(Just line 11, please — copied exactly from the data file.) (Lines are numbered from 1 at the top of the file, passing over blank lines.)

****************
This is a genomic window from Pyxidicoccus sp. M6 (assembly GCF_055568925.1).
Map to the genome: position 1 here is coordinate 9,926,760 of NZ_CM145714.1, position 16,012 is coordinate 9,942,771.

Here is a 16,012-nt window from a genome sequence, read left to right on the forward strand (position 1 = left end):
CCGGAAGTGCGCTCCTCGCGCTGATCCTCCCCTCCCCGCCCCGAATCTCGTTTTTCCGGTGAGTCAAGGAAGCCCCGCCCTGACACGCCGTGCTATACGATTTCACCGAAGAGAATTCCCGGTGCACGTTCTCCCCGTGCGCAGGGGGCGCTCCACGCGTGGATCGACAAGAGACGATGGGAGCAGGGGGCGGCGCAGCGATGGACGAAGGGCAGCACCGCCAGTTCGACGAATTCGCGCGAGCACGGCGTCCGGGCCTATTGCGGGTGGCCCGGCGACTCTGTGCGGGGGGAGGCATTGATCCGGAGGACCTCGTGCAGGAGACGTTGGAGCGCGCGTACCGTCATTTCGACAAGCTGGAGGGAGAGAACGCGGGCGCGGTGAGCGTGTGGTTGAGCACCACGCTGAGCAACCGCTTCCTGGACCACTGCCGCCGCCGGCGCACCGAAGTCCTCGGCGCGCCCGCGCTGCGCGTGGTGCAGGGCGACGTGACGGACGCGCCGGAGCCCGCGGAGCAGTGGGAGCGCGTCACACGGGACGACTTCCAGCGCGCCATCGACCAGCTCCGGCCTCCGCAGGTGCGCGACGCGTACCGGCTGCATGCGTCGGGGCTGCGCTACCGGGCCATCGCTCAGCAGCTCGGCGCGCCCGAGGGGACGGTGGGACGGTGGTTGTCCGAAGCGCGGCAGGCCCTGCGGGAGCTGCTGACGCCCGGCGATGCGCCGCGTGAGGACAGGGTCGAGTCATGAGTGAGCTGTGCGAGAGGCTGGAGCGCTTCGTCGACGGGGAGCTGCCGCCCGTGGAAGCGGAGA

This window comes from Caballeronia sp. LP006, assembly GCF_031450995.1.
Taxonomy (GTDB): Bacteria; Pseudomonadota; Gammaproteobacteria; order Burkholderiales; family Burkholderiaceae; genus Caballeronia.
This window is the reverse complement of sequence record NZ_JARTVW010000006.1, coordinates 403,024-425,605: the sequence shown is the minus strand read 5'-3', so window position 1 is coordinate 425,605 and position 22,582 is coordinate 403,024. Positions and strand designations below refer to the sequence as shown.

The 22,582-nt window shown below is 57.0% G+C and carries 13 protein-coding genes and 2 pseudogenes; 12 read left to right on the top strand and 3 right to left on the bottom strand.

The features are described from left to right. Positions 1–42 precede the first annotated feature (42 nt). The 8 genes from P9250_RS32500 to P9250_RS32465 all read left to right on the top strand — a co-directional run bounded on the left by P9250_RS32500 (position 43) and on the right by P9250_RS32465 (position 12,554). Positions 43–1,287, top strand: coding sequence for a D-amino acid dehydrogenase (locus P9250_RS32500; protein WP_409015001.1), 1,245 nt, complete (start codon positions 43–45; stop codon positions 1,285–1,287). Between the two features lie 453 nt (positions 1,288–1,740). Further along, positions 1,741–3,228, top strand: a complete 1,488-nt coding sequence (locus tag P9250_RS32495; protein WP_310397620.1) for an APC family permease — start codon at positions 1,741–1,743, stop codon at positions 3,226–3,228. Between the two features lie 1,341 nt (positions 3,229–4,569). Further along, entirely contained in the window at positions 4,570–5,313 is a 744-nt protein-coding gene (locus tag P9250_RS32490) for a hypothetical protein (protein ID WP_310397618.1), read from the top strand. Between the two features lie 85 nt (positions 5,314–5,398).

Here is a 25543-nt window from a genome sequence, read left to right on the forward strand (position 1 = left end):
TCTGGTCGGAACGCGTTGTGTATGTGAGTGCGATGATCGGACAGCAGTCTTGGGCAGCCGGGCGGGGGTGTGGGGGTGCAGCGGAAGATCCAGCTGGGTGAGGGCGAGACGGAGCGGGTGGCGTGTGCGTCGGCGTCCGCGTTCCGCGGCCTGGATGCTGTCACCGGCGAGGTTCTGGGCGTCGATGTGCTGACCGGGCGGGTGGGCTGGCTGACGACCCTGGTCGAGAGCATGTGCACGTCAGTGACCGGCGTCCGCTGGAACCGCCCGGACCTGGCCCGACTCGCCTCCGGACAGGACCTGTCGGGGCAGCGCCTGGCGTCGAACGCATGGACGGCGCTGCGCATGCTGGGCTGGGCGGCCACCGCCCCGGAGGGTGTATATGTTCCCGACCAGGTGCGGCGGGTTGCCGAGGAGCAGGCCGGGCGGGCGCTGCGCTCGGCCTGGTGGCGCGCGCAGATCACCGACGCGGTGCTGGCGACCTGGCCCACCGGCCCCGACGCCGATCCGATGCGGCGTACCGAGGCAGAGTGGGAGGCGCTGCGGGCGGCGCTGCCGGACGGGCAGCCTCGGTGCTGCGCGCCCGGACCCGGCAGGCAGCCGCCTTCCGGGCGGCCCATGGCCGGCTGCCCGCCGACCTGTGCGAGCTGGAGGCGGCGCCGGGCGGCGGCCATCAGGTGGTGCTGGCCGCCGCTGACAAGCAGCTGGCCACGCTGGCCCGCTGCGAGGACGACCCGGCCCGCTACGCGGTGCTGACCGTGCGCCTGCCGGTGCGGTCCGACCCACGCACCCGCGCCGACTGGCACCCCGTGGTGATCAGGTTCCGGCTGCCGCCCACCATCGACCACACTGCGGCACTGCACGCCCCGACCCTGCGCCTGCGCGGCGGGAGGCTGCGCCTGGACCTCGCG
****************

TCTGGTCGGAACGCGTTGTGTATGTGAGTGCGATGATCGGACAGCAGTCTTGGGCAGCCGGGCGGGGGTGTGGGGGTGCAGCGGAAGATCCAGCTGGGTGAGGGCGAGACGGAGCGGGTGGCGTGTGCGTCGGCGTCCGCGTTCCGCGGCCTGGATGCTGTCACCGGCGAGGTTCTGGGCGTCGATGTGCTGACCGGGCGGGTGGGCTGGCTGACGACCCTGGTCGAGAGCATGTGCACGTCAGTGACCGGCGTCCGCTGGAACCGCCCGGACCTGGCCCGACTCGCCTCCGGACAGGACCTGTCGGGGCAGCGCCTGGCGTCGAACGCATGGACGGCGCTGCGCATGCTGGGCTGGGCGGCCACCGCCCCGGAGGGTGTATATGTTCCCGACCAGGTGCGGCGGGTTGCCGAGGAGCAGGCCGGGCGGGCGCTGCGCTCGGCCTGGTGGCGCGCGCAGATCACCGACGCGGTGCTGGCGACCTGGCCCACCGGCCCCGACGCCGATCCGATGCGGCGTACCGAGGCAGAGTGGGAGGCGCTGCGGGCGGCGCTGCCGGACGGGCAGCCTCGGTGCTGCGCGCCCGGACCCGGCAGGCAGCCGCCTTCCGGGCGGCCCATGGCCGGCTGCCCGCCGACCTGTGCGAGCTGGAGGCGGCGCCGGGCGGCGGCCATCAGGTGGTGCTGGCCGCCGCTGACAAGCAGCTGGCCACGCTGGCCCGCTGCGAGGACGACCCGGCCCGCTACGCGGTGCTGACCGTGCGCCTGCCGGTGCGGTCCGACCCACGCACCCGCGCCGACTGGCACCCCGTGGTGATCAGGTTCCGGCTGCCGCCCACCATCGACCACACTGCGGCACTGCACGCCCCGACCCTGCGCCTGCGCGGCGGGAGGCTGCGCCTGGACCTCGCG